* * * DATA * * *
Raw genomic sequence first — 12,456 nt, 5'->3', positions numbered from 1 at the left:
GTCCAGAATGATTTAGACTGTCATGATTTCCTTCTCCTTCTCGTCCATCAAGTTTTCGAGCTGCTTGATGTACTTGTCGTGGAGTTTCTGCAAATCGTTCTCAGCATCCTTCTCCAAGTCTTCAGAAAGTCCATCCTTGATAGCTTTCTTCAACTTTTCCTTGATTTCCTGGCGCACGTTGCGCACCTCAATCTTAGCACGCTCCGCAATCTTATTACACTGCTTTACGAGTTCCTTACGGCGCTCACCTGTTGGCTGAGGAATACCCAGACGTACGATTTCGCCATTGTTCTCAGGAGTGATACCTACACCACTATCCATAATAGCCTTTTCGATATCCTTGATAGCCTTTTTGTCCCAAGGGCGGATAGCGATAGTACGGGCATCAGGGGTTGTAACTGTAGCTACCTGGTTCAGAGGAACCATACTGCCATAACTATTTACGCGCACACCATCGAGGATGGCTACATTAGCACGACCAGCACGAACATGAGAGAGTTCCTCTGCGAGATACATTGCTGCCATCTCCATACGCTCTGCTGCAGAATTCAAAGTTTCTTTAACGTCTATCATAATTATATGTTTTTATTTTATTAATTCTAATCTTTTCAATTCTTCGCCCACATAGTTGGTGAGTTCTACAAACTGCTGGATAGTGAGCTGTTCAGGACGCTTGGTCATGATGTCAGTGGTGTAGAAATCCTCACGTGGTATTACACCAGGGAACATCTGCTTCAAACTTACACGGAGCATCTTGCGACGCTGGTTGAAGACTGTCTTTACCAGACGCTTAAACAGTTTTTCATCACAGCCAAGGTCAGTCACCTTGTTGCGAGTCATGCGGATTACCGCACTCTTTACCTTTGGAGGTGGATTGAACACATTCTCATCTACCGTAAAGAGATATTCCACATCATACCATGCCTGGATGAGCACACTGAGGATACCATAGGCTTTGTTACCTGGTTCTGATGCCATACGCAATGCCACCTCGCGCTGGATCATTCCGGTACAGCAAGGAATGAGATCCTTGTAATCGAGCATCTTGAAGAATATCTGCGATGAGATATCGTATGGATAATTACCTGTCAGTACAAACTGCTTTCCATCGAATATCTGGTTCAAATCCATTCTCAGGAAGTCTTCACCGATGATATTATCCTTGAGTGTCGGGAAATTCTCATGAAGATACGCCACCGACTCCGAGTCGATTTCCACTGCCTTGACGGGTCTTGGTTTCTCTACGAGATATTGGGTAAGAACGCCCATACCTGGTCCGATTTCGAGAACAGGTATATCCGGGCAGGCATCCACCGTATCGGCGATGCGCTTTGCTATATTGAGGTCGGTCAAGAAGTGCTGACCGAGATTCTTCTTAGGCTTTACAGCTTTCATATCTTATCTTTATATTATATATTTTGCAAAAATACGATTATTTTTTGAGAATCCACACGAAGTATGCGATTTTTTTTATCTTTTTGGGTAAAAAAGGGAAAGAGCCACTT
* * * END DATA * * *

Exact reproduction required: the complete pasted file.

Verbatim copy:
Raw genomic sequence first — 12,456 nt, 5'->3', positions numbered from 1 at the left:
GTCCAGAATGATTTAGACTGTCATGATTTCCTTCTCCTTCTCGTCCATCAAGTTTTCGAGCTGCTTGATGTACTTGTCGTGGAGTTTCTGCAAATCGTTCTCAGCATCCTTCTCCAAGTCTTCAGAAAGTCCATCCTTGATAGCTTTCTTCAACTTTTCCTTGATTTCCTGGCGCACGTTGCGCACCTCAATCTTAGCACGCTCCGCAATCTTATTACACTGCTTTACGAGTTCCTTACGGCGCTCACCTGTTGGCTGAGGAATACCCAGACGTACGATTTCGCCATTGTTCTCAGGAGTGATACCTACACCACTATCCATAATAGCCTTTTCGATATCCTTGATAGCCTTTTTGTCCCAAGGGCGGATAGCGATAGTACGGGCATCAGGGGTTGTAACTGTAGCTACCTGGTTCAGAGGAACCATACTGCCATAACTATTTACGCGCACACCATCGAGGATGGCTACATTAGCACGACCAGCACGAACATGAGAGAGTTCCTCTGCGAGATACATTGCTGCCATCTCCATACGCTCTGCTGCAGAATTCAAAGTTTCTTTAACGTCTATCATAATTATATGTTTTTATTTTATTAATTCTAATCTTTTCAATTCTTCGCCCACATAGTTGGTGAGTTCTACAAACTGCTGGATAGTGAGCTGTTCAGGACGCTTGGTCATGATGTCAGTGGTGTAGAAATCCTCACGTGGTATTACACCAGGGAACATCTGCTTCAAACTTACACGGAGCATCTTGCGACGCTGGTTGAAGACTGTCTTTACCAGACGCTTAAACAGTTTTTCATCACAGCCAAGGTCAGTCACCTTGTTGCGAGTCATGCGGATTACCGCACTCTTTACCTTTGGAGGTGGATTGAACACATTCTCATCTACCGTAAAGAGATATTCCACATCATACCATGCCTGGATGAGCACACTGAGGATACCATAGGCTTTGTTACCTGGTTCTGATGCCATACGCAATGCCACCTCGCGCTGGATCATTCCGGTACAGCAAGGAATGAGATCCTTGTAATCGAGCATCTTGAAGAATATCTGCGATGAGATATCGTATGGATAATTACCTGTCAGTACAAACTGCTTTCCATCGAATATCTGGTTCAAATCCATTCTCAGGAAGTCTTCACCGATGATATTATCCTTGAGTGTCGGGAAATTCTCATGAAGATACGCCACCGACTCCGAGTCGATTTCCACTGCCTTGACGGGTCTTGGTTTCTCTACGAGATATTGGGTAAGAACGCCCATACCTGGTCCGATTTCGAGAACAGGTATATCCGGGCAGGCATCCACCGTATCGGCGATGCGCTTTGCTATATTGAGGTCGGTCAAGAAGTGCTGACCGAGATTCTTCTTAGGCTTTACAGCTTTCATATCTTATCTTTATATTATATATTTTGCAAAAATACGATTATTTTTTGAGAATCCACACGAAGTATGCGATTTTTTTTATCTTTTTGGGTAAAAAAGGGAAAGAGCCACTT